"It's an exciting time for space and as we emerge from the Covid-19 pandemic it's important to focus on areas of strength in our economy. Not only that, but with climate change and our focus on green recovery, the space data sector also has a key role in delivering net-zero ambitions too."

Scotland's end-to-end space capabilities

Scottish space entrepreneur and director of strategic marketing firm AstroAgency Daniel Smith is passionate about the commercial space sector.

He said: "Scotland has a long history of innovation in space, dating back to when rockets were first launched in the 1930s by the Paisley Rocketeers to now a rising star sector producing more small satellites than anywhere outside of California.

"The opportunity to lead and not just become another extra is based around our ‘one stop shop’ aspect. It's very rare that a single nation can boast the capability to perform each and every element of the lucrative ‘new space’ value chain, particularly in Europe."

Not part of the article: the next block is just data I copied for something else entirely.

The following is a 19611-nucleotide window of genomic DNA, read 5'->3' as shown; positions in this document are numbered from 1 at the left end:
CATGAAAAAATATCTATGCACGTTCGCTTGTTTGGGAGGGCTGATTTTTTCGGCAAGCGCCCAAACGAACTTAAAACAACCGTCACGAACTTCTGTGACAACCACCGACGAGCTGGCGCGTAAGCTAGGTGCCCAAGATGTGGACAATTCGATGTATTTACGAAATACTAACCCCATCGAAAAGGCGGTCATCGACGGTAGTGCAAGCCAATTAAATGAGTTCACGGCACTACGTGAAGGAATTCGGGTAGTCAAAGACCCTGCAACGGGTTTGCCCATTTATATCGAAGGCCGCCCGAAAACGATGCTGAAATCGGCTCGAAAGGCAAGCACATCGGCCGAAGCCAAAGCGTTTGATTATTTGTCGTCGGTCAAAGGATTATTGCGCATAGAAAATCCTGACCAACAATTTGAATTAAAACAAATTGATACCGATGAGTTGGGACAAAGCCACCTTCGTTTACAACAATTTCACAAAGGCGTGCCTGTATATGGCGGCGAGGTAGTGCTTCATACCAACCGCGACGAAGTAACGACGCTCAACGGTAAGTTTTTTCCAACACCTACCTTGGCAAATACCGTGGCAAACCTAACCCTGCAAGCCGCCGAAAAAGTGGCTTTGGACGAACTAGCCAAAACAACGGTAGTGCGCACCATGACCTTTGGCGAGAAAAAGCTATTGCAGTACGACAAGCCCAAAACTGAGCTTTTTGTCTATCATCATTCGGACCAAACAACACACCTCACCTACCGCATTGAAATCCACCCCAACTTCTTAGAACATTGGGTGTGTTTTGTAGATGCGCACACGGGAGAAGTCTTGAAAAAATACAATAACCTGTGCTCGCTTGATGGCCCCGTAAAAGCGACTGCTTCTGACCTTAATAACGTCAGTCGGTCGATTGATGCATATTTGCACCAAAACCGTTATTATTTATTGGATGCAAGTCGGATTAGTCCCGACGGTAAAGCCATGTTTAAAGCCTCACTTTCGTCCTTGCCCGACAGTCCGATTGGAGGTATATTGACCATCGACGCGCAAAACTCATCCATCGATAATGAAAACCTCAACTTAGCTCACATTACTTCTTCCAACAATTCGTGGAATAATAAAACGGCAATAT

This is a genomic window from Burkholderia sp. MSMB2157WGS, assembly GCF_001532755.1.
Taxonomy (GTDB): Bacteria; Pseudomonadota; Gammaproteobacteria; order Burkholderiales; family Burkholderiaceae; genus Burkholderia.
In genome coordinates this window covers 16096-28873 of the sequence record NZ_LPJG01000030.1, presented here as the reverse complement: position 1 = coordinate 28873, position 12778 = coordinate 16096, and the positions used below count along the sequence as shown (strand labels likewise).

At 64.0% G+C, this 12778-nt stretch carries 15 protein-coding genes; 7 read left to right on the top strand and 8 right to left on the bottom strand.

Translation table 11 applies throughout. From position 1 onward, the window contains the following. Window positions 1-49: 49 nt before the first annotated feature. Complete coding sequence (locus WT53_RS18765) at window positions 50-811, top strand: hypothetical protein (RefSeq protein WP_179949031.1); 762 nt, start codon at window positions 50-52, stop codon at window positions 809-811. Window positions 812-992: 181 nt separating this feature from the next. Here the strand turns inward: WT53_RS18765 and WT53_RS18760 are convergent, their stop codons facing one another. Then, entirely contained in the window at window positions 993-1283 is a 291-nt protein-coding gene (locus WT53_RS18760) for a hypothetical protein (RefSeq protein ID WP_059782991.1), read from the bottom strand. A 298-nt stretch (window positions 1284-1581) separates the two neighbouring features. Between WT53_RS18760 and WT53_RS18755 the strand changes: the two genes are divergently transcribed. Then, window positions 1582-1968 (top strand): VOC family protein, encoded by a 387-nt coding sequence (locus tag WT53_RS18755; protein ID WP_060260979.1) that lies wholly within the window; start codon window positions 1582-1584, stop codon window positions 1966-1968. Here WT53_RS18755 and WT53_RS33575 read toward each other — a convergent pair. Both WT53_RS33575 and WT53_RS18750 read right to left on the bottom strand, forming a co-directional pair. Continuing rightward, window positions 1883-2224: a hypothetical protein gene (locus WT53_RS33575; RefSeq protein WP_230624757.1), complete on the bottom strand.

Daniel Smith, Director of AstroAgency

"That being said, fostering an ecosystem that encourages new partnerships and actively seeks out international collaboration will always be a key ingredient to achieving success in the global space market.

Partnership is crucial

"The partnership between industry and government is also crucial in placing the Scottish space 'movement' at the forefront of the European market.

"It’s a huge opportunity, with further work taking place by the Scottish Space Leadership Council and UK agencies to strengthen networks. And with recent workshops around launch regulations and an upcoming environmental event providing a stimulus for future engagement, knowledge sharing and growth as we work together to boost the Scottish and wider UK economy."